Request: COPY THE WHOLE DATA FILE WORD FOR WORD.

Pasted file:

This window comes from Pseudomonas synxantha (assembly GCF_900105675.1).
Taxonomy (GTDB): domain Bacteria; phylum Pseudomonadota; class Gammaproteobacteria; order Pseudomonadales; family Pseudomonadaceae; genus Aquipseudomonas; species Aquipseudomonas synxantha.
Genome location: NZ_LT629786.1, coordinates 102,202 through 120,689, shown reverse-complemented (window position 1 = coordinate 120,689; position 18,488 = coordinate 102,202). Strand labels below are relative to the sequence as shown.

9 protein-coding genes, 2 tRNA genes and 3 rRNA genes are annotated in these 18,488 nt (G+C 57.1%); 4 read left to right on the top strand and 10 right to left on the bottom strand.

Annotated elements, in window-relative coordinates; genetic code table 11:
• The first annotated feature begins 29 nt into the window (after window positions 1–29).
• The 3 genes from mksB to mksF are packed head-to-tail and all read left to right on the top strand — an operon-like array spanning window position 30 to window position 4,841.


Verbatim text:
This window comes from Pseudomonas synxantha (assembly GCF_900105675.1).
Taxonomy (GTDB): domain Bacteria; phylum Pseudomonadota; class Gammaproteobacteria; order Pseudomonadales; family Pseudomonadaceae; genus Aquipseudomonas; species Aquipseudomonas synxantha.
Genome location: NZ_LT629786.1, coordinates 102,202 through 120,689, shown reverse-complemented (window position 1 = coordinate 120,689; position 18,488 = coordinate 102,202). Strand labels below are relative to the sequence as shown.

9 protein-coding genes, 2 tRNA genes and 3 rRNA genes are annotated in these 18,488 nt (G+C 57.1%); 4 read left to right on the top strand and 10 right to left on the bottom strand.

Annotated elements, in window-relative coordinates; genetic code table 11:
• The first annotated feature begins 29 nt into the window (after window positions 1–29).
• The 3 genes from mksB to mksF are packed head-to-tail and all read left to right on the top strand — an operon-like array spanning window position 30 to window position 4,841.